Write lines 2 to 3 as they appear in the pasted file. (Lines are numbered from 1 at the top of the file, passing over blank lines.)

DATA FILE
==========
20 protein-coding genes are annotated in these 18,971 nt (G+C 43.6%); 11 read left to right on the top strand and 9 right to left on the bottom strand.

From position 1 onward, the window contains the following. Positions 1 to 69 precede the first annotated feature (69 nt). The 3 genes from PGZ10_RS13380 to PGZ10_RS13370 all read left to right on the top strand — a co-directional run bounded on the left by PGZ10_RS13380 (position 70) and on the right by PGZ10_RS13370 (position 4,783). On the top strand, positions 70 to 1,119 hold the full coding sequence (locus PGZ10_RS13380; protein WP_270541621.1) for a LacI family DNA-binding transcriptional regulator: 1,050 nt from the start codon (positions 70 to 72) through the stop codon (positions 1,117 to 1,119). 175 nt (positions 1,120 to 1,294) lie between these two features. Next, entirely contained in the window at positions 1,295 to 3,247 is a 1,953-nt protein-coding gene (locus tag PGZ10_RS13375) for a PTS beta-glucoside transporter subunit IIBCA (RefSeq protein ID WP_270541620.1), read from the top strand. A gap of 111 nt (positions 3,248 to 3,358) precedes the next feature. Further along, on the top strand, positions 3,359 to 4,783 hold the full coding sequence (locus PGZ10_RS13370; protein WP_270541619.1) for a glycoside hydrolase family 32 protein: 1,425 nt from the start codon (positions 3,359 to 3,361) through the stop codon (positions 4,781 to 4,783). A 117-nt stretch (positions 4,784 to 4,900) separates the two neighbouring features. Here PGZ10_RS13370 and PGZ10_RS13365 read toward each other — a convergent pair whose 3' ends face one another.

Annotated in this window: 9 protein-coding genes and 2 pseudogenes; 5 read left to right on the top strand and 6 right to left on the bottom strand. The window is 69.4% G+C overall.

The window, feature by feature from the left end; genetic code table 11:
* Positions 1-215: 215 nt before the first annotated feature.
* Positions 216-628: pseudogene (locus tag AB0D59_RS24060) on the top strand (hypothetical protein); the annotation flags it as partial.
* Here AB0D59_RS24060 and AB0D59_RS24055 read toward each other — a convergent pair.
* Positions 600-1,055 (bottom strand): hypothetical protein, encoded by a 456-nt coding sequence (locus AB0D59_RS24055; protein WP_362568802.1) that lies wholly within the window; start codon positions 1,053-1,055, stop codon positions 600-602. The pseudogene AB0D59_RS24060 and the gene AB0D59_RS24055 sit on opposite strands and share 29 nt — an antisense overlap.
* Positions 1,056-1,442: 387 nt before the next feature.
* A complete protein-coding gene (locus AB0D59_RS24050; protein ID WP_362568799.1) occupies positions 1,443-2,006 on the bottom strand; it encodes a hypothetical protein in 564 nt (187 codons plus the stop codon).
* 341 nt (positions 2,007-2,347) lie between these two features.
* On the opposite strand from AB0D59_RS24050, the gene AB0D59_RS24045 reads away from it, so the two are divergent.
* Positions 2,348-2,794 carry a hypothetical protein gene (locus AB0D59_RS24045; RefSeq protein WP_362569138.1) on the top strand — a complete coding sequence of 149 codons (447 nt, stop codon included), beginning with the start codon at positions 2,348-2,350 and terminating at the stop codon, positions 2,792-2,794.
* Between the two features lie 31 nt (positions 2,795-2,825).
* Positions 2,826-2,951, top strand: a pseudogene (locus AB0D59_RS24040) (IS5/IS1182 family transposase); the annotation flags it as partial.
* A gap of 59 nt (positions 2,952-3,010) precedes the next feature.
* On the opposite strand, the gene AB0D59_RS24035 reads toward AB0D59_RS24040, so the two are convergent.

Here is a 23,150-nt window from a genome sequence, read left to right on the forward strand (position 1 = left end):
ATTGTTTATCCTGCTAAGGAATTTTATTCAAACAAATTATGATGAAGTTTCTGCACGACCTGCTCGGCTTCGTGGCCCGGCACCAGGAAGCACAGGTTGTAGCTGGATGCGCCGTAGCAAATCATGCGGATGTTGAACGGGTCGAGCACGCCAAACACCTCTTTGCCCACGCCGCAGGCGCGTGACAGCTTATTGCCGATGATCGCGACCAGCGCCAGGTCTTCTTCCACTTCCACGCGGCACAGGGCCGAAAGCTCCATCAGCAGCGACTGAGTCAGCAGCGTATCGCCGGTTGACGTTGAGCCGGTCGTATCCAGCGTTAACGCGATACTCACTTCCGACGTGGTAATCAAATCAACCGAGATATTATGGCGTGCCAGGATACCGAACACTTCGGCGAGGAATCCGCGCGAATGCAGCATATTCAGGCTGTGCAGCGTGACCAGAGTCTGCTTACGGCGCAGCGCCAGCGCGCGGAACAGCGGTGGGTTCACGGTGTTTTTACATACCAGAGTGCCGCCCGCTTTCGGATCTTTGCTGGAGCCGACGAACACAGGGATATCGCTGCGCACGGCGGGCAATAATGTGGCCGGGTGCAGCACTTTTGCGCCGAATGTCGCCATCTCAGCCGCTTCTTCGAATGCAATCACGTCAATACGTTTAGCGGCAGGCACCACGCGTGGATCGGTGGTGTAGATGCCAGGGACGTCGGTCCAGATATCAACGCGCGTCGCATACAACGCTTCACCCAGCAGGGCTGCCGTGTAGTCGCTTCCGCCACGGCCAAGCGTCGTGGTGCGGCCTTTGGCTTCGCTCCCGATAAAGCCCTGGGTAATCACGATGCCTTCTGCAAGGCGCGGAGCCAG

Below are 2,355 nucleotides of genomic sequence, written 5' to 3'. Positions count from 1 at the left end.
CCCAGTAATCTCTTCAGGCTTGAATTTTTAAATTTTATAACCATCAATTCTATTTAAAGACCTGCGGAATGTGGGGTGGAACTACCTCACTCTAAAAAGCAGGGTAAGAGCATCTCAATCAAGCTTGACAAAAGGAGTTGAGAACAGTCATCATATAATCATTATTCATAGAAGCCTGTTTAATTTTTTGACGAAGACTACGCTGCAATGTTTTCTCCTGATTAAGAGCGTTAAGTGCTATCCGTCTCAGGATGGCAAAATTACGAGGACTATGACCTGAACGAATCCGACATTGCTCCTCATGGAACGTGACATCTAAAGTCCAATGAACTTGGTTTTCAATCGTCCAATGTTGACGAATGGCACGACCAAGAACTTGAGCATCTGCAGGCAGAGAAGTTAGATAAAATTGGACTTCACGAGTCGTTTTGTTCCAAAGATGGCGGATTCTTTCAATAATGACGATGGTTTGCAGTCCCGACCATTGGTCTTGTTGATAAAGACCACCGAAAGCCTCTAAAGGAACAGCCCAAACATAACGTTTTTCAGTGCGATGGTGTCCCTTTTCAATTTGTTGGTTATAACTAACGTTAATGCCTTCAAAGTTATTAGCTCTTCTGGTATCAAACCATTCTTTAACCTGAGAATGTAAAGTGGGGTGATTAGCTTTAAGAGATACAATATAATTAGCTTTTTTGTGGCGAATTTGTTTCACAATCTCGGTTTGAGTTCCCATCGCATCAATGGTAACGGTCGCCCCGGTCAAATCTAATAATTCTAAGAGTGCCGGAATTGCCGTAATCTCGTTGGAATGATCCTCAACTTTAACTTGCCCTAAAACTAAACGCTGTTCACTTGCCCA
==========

From position 1 onward, the window contains the following. Positions 1 to 69 precede the first annotated feature (69 nt). The 3 genes from PGZ10_RS13380 to PGZ10_RS13370 all read left to right on the top strand — a co-directional run bounded on the left by PGZ10_RS13380 (position 70) and on the right by PGZ10_RS13370 (position 4,783). On the top strand, positions 70 to 1,119 hold the full coding sequence (locus PGZ10_RS13380; protein WP_270541621.1) for a LacI family DNA-binding transcriptional regulator: 1,050 nt from the start codon (positions 70 to 72) through the stop codon (positions 1,117 to 1,119). 175 nt (positions 1,120 to 1,294) lie between these two features. Next, entirely contained in the window at positions 1,295 to 3,247 is a 1,953-nt protein-coding gene (locus tag PGZ10_RS13375) for a PTS beta-glucoside transporter subunit IIBCA (RefSeq protein ID WP_270541620.1), read from the top strand. A gap of 111 nt (positions 3,248 to 3,358) precedes the next feature. Further along, on the top strand, positions 3,359 to 4,783 hold the full coding sequence (locus PGZ10_RS13370; protein WP_270541619.1) for a glycoside hydrolase family 32 protein: 1,425 nt from the start codon (positions 3,359 to 3,361) through the stop codon (positions 4,781 to 4,783). A 117-nt stretch (positions 4,784 to 4,900) separates the two neighbouring features. Here PGZ10_RS13370 and PGZ10_RS13365 read toward each other — a convergent pair whose 3' ends face one another.

Annotated in this window: 9 protein-coding genes and 2 pseudogenes; 5 read left to right on the top strand and 6 right to left on the bottom strand. The window is 69.4% G+C overall.